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Review: 'Special Forces' misses more than it hits

More video game than cinema, this French film starring Djimon Hounsou and Diane Kruger is mired in its own mayhem.

October 11, 2012|By Robert Abele
  • Djimon Hounsou and Diane Kruger in "Special Forces."
Djimon Hounsou and Diane Kruger in "Special Forces." (Entertainment One )

It's not only Americans who can make leaden, video game-style exercises in dumb war action.

French import "Special Forces" whips up a lot of the same swirling camerawork, macho theatrics and fast-cutting mayhem we expect from testosterone-fueled Hollywood as it tells the tale of a tight-knit band of Gallic soldiers — led by a stoic Djimon Hounsou — tasked with rescuing a war correspondent (Diane Kruger) from Taliban captivity in the tribal areas of Pakistan.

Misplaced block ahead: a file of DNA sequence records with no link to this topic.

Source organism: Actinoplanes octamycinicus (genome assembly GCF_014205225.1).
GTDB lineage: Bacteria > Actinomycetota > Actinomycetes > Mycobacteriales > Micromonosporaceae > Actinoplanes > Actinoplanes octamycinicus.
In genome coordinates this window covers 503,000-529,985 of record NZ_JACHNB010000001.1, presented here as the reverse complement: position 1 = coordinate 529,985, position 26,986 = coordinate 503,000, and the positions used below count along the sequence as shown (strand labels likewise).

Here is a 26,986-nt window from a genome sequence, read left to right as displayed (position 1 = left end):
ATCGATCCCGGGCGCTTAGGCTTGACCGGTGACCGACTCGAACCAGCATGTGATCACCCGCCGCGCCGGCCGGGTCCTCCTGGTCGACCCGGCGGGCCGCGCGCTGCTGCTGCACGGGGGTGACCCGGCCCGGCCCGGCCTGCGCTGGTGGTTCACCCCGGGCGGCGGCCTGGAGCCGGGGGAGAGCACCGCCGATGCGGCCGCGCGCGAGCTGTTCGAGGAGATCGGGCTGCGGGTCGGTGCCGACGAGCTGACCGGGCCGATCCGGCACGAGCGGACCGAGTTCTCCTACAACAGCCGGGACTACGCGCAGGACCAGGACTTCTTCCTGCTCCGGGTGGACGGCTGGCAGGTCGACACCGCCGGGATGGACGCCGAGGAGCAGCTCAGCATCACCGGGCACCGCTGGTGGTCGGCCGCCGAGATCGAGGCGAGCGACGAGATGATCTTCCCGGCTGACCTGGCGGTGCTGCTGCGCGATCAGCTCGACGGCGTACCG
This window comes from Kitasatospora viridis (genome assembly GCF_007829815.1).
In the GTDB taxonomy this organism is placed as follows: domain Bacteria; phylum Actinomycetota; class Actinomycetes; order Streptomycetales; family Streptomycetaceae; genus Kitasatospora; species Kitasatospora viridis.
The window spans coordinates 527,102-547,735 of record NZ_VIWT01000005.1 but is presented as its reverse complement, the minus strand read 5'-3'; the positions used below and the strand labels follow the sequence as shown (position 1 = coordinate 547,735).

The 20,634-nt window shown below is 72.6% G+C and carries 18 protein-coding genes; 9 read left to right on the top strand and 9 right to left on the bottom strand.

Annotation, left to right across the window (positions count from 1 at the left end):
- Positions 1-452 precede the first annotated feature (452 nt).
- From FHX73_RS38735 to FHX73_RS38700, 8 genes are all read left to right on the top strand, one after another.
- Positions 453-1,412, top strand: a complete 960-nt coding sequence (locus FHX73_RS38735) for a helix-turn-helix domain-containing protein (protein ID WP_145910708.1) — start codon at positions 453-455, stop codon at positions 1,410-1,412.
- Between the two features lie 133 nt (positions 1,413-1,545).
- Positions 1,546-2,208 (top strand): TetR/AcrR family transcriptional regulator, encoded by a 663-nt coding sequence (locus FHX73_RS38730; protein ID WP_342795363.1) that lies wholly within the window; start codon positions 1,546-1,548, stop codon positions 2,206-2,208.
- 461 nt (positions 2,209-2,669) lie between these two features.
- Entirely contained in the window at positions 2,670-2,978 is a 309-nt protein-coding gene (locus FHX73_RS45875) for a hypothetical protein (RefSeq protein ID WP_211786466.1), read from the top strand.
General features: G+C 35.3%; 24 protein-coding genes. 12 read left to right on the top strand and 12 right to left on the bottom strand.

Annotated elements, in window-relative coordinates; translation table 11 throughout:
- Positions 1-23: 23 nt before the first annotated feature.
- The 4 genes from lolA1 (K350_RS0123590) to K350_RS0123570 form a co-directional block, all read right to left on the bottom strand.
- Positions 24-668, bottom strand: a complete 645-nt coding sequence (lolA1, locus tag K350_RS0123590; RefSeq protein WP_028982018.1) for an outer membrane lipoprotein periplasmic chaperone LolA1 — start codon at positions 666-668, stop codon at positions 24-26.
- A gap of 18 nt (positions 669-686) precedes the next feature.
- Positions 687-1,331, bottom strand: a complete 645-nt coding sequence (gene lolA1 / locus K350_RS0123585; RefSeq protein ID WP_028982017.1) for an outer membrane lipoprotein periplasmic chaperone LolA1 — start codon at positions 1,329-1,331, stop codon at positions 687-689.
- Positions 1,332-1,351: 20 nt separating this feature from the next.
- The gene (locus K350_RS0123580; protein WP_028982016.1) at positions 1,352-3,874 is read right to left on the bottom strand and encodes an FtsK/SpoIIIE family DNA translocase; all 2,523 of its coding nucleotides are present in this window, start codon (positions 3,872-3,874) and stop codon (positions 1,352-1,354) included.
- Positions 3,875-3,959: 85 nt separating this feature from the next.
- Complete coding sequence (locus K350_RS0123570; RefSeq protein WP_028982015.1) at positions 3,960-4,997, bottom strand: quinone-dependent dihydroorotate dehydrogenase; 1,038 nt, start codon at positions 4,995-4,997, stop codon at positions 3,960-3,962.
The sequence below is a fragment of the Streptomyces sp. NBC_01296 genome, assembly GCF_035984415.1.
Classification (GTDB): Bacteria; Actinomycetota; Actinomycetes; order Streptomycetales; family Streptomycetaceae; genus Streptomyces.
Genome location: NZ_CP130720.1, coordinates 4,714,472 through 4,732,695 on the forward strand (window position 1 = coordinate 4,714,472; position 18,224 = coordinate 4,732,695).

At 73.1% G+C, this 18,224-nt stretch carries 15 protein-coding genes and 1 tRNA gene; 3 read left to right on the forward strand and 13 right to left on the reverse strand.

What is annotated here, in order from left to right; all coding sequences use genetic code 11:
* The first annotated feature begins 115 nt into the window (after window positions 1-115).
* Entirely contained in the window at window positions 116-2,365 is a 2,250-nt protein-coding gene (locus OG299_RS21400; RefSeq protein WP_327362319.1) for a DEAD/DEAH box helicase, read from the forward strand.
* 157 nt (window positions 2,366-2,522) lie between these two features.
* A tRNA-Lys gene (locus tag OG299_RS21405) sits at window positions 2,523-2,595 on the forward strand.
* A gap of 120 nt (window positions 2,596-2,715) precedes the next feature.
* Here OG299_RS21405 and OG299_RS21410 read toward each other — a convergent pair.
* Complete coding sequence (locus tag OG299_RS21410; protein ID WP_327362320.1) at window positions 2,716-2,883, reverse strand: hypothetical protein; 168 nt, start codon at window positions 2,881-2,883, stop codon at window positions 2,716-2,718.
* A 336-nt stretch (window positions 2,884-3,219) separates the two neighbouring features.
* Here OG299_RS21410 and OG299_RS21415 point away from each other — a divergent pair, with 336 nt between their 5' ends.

Writer/producer/director Stephane Rybojad likes his Islamic fundamentalists childishly ruthless, his Afghani victims helpless and his first-person-shooter heroes full of spit, vinegar and martyr-laced bravado.

Though subtitled for English-speaking audiences, it can seem as if there are more story-orienting bits of information on screen — identifying what organization characters belong to and what location they're in — than there is dialogue to read. (All that's missing is a body count tally in the corner.)

The gunfight action, meanwhile, is so monotonous it dilutes the few moments when Rybojad successfully wrests sustained emotional tension from the carrying-out of a dangerous mission. The performance scale operates in shades of combat shoutiness, manly wryness and wounded suffering.

If only characterization had been as plentiful as weaponry and ammunition.

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"Special Forces." MPAA rating: R for language and some violence. Running time: 1 hour, 47 minutes.

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